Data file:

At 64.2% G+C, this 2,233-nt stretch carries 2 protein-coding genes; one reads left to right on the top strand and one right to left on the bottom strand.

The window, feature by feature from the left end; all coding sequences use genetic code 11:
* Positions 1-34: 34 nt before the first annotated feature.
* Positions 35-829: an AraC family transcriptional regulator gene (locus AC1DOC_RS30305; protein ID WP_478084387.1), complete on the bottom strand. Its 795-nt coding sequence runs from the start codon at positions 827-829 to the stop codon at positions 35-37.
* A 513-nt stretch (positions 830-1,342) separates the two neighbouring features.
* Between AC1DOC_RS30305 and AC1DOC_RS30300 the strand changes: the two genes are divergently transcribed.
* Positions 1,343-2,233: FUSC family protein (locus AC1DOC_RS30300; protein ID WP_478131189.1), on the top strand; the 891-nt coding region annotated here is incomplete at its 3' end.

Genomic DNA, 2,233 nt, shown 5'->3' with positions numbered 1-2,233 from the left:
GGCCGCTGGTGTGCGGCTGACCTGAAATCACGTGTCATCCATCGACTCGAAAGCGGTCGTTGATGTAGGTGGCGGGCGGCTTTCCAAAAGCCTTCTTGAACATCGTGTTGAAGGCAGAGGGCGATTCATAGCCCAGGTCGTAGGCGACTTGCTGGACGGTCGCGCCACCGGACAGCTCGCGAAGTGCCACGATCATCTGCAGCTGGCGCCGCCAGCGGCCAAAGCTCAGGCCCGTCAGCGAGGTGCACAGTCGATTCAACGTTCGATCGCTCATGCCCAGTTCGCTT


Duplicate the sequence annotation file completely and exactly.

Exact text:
At 64.2% G+C, this 2,233-nt stretch carries 2 protein-coding genes; one reads left to right on the top strand and one right to left on the bottom strand.

The window, feature by feature from the left end; all coding sequences use genetic code 11:
* Positions 1-34: 34 nt before the first annotated feature.
* Positions 35-829: an AraC family transcriptional regulator gene (locus AC1DOC_RS30305; protein ID WP_478084387.1), complete on the bottom strand. Its 795-nt coding sequence runs from the start codon at positions 827-829 to the stop codon at positions 35-37.
* A 513-nt stretch (positions 830-1,342) separates the two neighbouring features.
* Between AC1DOC_RS30305 and AC1DOC_RS30300 the strand changes: the two genes are divergently transcribed.
* Positions 1,343-2,233: FUSC family protein (locus AC1DOC_RS30300; protein ID WP_478131189.1), on the top strand; the 891-nt coding region annotated here is incomplete at its 3' end.

Genomic DNA, 2,233 nt, shown 5'->3' with positions numbered 1-2,233 from the left:
GGCCGCTGGTGTGCGGCTGACCTGAAATCACGTGTCATCCATCGACTCGAAAGCGGTCGTTGATGTAGGTGGCGGGCGGCTTTCCAAAAGCCTTCTTGAACATCGTGTTGAAGGCAGAGGGCGATTCATAGCCCAGGTCGTAGGCGACTTGCTGGACGGTCGCGCCACCGGACAGCTCGCGAAGTGCCACGATCATCTGCAGCTGGCGCCGCCAGCGGCCAAAGCTCAGGCCCGTCAGCGAGGTGCACAGTCGATTCAACGTTCGATCGCTCATGCCCAGTTCGCTT